In my regular Chinese class yesterday, I was discussing Donald Trump with my teacher, and she described him as 口吐莲花 (kǒutǔliánhuā). As always I didn't fully understand the particulars of the conversation, but I believe she was referring to his eye-catching, provocative speech and behavior (and contrasting it with Biden's lack of theatrics). I'm interested in what about Donald Trump in particular makes him 口吐莲花.

Question: Why did my Chinese teacher describe Donald Trump as 口吐莲花?

It's hard to look up this term, e.g., YouDao gives "vomit a lotus" and Google Translate gives "spit lotus" which don't capture the non-literal aspects of this term.

  • Seems that the "popularity" of the President, (around here at least), is maintained. Could "..." be deemed sarcastic? Commented Jul 25, 2020 at 3:50

7 Answers 7

  1. 「莲花出淤泥而不染」,象征纯洁 (lotus flower came from mud but not stained by it. Symbolizing purity.)

Your teacher described him as 口吐莲花 in an ironic way, mocking his foul mouth

  1. Idiom 舌灿莲花: 譬喻说话的文采和美妙 ("the tongue sparks lotus flower" refers to having the literary talent to speak beautifully.)

Again, ironically, your teacher was mocking his lack of literary talent and his incoherent speeches


口吐莲花 ( and 口吐芬芳) is a modern word online, e.g. in Dou Yin (TikTok Chinese version)

Mostly it's to show someone is saying dirty or ridiculous words.

Its original meaning is to say something is good, something is beautiful, or it is something that makes people happy.


Is your teacher an anti-Trumpist? If so, she is ironicing(反讽) him, that is, deliberately describing Trump's "dirty" language as extremely pure.

The lotus flower in China always represents purity and nobleness, because it "is out of silt but not stained, and is clear and not gaudy" (Zhou Dunyi[周敦颐] in the Northern Song Dynasty[北宋], "Why Do I Love Lotus"[《爱莲说》]). Another example is the Southern Song[南宋] poet Yang Wanli[杨万里] wrote in "Little Pond"[《小池》], "The little lotus just started to grow up, but dragonflies have long been on it"(小荷才露尖尖角,早有蜻蜓立上头). But Trump’s words are not like this. His words are very offensive and often slander others. In the eyes of the Chinese people, this is "the words of a despicable person" and is dirty. This is in sharp contrast to the purity of lotus.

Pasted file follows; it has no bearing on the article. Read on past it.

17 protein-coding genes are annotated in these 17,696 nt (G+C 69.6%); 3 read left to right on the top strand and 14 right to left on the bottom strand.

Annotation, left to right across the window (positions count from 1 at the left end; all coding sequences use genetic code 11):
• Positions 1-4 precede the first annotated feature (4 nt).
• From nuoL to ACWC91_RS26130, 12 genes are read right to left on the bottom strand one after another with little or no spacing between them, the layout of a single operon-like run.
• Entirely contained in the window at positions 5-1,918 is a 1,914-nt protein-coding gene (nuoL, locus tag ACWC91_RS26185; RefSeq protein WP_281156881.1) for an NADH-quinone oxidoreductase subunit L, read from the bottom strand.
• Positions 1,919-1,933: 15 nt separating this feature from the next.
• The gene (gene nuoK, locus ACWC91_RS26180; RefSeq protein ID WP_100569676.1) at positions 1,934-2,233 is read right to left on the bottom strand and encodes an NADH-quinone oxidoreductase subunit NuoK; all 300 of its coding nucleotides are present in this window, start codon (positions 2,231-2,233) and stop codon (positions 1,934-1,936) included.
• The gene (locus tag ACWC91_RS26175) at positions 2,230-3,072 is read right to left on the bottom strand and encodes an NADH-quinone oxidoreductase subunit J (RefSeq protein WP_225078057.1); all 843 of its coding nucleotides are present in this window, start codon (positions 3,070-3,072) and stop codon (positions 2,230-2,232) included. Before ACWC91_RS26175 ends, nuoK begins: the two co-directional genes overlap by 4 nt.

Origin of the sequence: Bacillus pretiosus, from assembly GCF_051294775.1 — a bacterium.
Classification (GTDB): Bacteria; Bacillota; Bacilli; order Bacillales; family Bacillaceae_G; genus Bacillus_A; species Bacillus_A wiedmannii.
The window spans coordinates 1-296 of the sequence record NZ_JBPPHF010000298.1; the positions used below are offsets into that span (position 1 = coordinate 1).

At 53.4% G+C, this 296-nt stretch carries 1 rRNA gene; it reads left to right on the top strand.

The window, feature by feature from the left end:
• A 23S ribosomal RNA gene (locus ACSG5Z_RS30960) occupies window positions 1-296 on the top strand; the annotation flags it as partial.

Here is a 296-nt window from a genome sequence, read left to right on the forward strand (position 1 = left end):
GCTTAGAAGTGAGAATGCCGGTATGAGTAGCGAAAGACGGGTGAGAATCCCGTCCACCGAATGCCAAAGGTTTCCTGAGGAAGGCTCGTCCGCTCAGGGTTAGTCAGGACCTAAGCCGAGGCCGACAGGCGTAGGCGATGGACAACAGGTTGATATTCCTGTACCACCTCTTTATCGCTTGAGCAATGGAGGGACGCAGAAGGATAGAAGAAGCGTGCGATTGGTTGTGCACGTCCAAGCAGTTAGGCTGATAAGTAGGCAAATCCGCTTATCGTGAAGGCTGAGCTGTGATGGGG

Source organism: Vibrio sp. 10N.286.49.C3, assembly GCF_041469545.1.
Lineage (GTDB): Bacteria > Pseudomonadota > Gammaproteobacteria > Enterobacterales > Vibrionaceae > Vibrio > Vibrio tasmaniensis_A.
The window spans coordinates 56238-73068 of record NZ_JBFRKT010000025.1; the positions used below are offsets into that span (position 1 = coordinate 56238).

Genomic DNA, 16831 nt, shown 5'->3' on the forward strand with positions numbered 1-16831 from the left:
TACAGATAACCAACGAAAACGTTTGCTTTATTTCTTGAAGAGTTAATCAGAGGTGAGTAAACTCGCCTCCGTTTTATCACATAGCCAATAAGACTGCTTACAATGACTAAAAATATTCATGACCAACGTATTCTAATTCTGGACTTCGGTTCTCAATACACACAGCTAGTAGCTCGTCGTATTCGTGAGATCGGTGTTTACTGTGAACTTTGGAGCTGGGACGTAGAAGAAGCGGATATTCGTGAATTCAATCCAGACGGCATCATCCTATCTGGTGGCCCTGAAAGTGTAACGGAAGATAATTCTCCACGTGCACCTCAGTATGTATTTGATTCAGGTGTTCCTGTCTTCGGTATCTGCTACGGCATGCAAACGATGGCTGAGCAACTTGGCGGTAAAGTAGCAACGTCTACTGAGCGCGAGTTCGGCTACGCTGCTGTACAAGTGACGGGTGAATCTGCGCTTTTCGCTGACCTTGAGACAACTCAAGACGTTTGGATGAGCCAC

Irony is a commonly used rhetoric. Its definition is "It is impossible to understand what it really wants to express purely literally, but in fact its original meaning is just the opposite of what it can understand literally, and it is usually necessary to understand its meaning from the context." , The students are late, if the teacher is angry, sometimes they will say "you came so early". If someone does something stupid, you can mock him: "You are so smart!"

Therefore, if your teacher doesn't like Trump, the meaning of "口吐莲花" here is likely to be closer to "spitting dung in the mouth"(满口喷粪) or "dirty mouth"(出口成脏).


口吐蓮花 means a person speaks in a well-versed and literarily appealing manner.

Its origin, according to Baidu (https://baike.baidu.com/item/%E5%8F%A3%E5%90%90%E8%8E%B2%E8%8A%B1/15258) is as follow:


Rough Translation:

Lotus is a symbol of Buddhism, it symbolises good fortune and purity. Speaking in a sophisticated manner could be called "口吐蓮花".


这位 (This, but in a respectful manner) 和尚 (monk) 说起 (talk about) 佛法 (the teaching of Buddhism) 来 口吐莲花

(This monk is well-versed when it comes to talking about Buddhism teaching)

As in why your teacher specifically used this word, they could be either sincere or satirical. Using it in a satirical manner could mean the speaker talks in a bizarre and non-sensible way or the content themselves are non-sense.

  • 2
    和尚--> 大師 (more respectful)
    – Tang Ho
    Commented Jul 25, 2020 at 1:16

口吐莲花/口吐芬芳 originally means someone's speech is 1, literately nice 2, pleasing to listen to.

But it really depends on the context, because people these days use these words in an ironic way and can mean the exact opposite. When people say someone 口吐莲花, they probably mean his speech is 1, totally nonsense 2, full of swear words.

Other examples of expression that are often used in ironic ways and means the exact opposite are:

  • 文明用语: polite words / swear words
  • 小嘴抹了蜜了(little mouth with honey on it): speaking pleasing words / speaking swear words

The original meaning is to describe someone who has the gift of the gab. Here it is probably a satire on Trump's frequent nonsense.



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